Sporting Sexism

In other news, we have had a fantastic month of sport. Part of me would like to wax lyrically over the wondrous performance of the Welsh football team, reaching the semi-finals of Euro 2016 and providing great joy for us Welsh footie fans, both on the field and the sense of unity it provided for the nation as a counter-balance to all the divisive brexit stuff.

However I’m going to talk more mainly about tennis as the Wimbledon tennis tournament finished at the weekend. I love watching sport for many reasons: It is an inspiration to improve my own fitness levels and an inspiration in the dedication to perform at the professional level, the strategies and interplay of tactics provide interest too and an appreciation of the sheer skill of the athletes. These aspects are often trumped by the emotional engagement where the viewer supports one side or the other. This is where tribal loyalties come into play.

Whilst I am a fan of several football teams, there is something different about national teams, because you didn’t choose the team, you were raised with it. Normally when I have watched any football match I can’t help but root for one team over the other, this is a widespread phenomena. During international football tournaments I usually have to pick a team/ country to support. This decision process is interesting as it is the culmination of the weightings of many factors, such as: Are they underdogs, have I visited that country, do I have friends from that country. Even without any guiding factors, during a match I end up picking a team to support. This picking a side phenomena, happens in every sport I watch. However when i am attached to a particular team, I am more engaged emotionally, the highs are a lot higher and the lows much much lower.

So, to tennis, I am not a massive tennis fan, I generally prefer team sports. Tennis does have an easily observable tactical interplay, coupled with the mind games of the swings and roundabouts of confidence of the players. I believe the most popular form of tennis is the Men’s Singles, but for me I find the mixed doubles much more fascinating. More fascinating because it is now a team sport and that makes things much more interesting and the team dynamic becomes interesting in itself, they smile more and seem to enjoy playing. It also tends to be a bit slower, it’s not just about whacking the ball as hard as possible and this gives watchers more time to consider the battles playing out.

This brings me to sex. I have written a little about the trials and tribulations of being a heterosexual male. There is another phenomena that I don’t seem to have much choice about and that is finding sportswomen attractive. So, and I think this applies to most people, that we end up supporting athletes we find the most attractive, perhaps especially when they are wearing skimpy clothing and running about a lot. Sometimes I think this is awful. Awful because there tends to be a general consensus agreement about whom is attractive, I’m a little off normal, but there isn’t a huge amount of variance. So attractive sportspeople gain more support than those less attractive and this is unfair. It is unfair because someone could be a brilliant exciting player, but they don’t garner support because the other person is more attractive. Generally I don’t think there is anything at all wrong in being attracted to people, it’s natural, but it can be an issue if you decide to act on this attraction.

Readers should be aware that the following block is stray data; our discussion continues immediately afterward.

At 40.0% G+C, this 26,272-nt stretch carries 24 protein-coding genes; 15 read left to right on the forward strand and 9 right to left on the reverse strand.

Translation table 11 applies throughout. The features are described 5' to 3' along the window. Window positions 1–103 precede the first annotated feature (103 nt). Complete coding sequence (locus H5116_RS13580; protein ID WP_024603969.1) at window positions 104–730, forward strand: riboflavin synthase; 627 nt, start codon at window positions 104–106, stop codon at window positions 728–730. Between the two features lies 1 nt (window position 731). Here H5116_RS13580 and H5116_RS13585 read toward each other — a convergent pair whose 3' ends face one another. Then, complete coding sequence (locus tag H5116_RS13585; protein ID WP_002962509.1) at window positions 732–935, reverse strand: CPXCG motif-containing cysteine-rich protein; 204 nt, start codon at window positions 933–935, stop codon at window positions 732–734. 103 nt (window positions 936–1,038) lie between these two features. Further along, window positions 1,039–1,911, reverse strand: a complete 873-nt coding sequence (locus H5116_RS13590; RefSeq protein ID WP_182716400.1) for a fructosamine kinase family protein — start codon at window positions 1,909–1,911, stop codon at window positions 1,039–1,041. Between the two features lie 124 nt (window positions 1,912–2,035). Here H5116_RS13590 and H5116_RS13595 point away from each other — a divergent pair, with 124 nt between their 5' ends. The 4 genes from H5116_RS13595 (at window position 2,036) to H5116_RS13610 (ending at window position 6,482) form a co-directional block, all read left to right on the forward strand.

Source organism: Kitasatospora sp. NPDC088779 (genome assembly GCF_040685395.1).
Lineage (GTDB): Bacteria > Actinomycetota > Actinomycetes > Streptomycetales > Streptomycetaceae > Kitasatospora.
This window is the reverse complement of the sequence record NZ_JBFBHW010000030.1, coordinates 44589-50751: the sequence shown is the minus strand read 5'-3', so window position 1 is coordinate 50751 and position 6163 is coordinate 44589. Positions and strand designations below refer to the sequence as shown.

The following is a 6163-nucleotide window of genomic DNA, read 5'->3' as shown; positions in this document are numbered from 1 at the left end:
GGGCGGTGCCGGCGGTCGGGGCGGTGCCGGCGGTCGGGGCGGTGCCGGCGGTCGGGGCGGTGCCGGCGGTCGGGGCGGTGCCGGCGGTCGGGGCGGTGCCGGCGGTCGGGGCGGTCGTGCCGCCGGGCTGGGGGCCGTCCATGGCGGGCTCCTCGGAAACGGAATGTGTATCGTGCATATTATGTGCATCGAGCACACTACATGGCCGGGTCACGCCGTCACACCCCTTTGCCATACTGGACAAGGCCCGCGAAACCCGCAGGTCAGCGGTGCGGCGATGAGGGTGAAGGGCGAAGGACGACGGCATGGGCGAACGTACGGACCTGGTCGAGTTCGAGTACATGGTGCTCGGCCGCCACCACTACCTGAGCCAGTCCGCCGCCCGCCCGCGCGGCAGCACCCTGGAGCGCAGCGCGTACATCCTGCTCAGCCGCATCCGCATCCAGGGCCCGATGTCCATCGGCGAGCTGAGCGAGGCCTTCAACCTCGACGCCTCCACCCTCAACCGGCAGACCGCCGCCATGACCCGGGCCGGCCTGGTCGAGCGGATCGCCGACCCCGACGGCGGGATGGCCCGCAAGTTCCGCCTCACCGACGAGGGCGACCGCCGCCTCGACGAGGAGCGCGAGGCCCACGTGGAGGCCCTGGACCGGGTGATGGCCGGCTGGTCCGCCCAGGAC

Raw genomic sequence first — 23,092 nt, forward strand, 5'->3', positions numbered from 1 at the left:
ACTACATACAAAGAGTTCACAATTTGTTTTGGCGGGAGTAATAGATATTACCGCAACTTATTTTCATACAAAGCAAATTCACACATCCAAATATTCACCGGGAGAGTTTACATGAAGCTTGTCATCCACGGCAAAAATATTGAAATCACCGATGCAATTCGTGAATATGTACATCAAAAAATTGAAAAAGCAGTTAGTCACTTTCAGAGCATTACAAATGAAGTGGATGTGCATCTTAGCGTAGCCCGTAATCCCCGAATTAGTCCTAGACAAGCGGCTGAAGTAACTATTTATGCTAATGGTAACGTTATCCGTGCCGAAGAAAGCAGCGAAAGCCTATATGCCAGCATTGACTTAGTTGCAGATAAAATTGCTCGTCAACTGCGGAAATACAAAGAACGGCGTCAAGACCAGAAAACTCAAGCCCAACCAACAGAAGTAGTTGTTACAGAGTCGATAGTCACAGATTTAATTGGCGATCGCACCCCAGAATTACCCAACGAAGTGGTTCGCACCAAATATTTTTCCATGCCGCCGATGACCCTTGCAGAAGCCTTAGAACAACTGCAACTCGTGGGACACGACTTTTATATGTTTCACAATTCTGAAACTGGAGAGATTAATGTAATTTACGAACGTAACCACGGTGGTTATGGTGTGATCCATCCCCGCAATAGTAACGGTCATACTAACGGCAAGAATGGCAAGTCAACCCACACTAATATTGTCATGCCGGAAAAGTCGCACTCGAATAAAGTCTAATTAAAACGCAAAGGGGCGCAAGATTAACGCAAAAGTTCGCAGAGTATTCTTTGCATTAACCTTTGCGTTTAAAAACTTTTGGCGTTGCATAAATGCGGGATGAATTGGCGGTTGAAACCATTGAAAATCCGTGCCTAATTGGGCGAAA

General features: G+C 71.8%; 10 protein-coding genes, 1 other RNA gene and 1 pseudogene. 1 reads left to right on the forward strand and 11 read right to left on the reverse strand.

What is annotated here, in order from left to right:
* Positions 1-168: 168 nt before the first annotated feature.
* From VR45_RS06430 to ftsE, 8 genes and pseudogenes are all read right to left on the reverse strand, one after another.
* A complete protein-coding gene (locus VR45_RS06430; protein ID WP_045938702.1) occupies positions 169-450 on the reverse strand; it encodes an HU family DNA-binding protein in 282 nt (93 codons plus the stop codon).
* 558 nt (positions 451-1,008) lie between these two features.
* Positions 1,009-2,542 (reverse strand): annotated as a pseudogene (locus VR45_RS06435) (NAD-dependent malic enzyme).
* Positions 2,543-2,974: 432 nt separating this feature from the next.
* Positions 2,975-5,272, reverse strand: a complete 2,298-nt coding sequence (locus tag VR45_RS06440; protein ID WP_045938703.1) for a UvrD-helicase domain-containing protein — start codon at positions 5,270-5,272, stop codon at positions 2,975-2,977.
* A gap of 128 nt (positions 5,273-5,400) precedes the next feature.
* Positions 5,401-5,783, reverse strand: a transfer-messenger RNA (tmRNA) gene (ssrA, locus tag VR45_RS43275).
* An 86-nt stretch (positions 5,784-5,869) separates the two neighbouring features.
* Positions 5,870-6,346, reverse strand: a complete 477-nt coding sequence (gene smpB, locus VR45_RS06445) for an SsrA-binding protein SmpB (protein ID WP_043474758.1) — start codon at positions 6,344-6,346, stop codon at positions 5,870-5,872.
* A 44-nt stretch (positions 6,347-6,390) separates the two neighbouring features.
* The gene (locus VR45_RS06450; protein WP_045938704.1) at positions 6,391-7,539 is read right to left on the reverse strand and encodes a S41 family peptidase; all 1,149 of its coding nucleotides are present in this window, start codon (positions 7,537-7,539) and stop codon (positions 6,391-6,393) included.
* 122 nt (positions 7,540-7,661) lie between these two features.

What I mean by acting on this attraction isn’t as sinister as it might sound. The act is often a male commentator making remarks about a sportswoman that are not related to their sporting ability, such as ‘how lovely they are’, you do hear this from time to time. I was watching the Mixed Doubles final from Wimbledon and found myself thinking that Heather Watson is impossibly lovely and beautiful, however if I was a sports commentator I would not mention this. I don’t know how much other people find this, but watching that match I went through appreciating the sporting spectacle, the drama as I would for any other sporting event, but underneath this is a part of the appeal are the continuing thoughts of how attractive she is as a woman. It’s like sport can become kind of like soft pornography.

I am a huge advocate of equality. I love watching rugby, I have female friends who play rugby. However I can’t bring myself to go along to the games and support them, because of the sexual aspect, I imagine that I would feel like a pervert watching women rolling around in the mud. I have been told not to worry about it, but at the back of my mind I’m wondering if my motivation for going to support and appreciate the game is affected by a desire to appreciate their bodies.

Everyday when out and about I see attractive women wearing attractive clothing and it is nice, but it isn’t the reason I go out and about. I’m just wondering what it is about sport that is different. It also applies to films, sometimes I am motivated to watch films with actors I enjoy, whether male or female, yet there is that little bit of extra motivation if I regard the female actress as attractive. There are very attractive female actors out there, who don’t act very well, so I am not motivated to watch their films, yet it is possible to ignore their acting ability sometimes. Really I wouldn’t have enjoyed watching this tennis match so much if it wasn’t an enjoyable well played game. At the end of the day, no matter how attractive someone is if they are not good at what they are doing, the appeal of watching them diminishes. It seems that the motivation of watching a game is decided by a weighing up of many factors, sexual attraction being only one. The best things to watch are when the sportspeople are both good at what they do, entertaining and very attractive!

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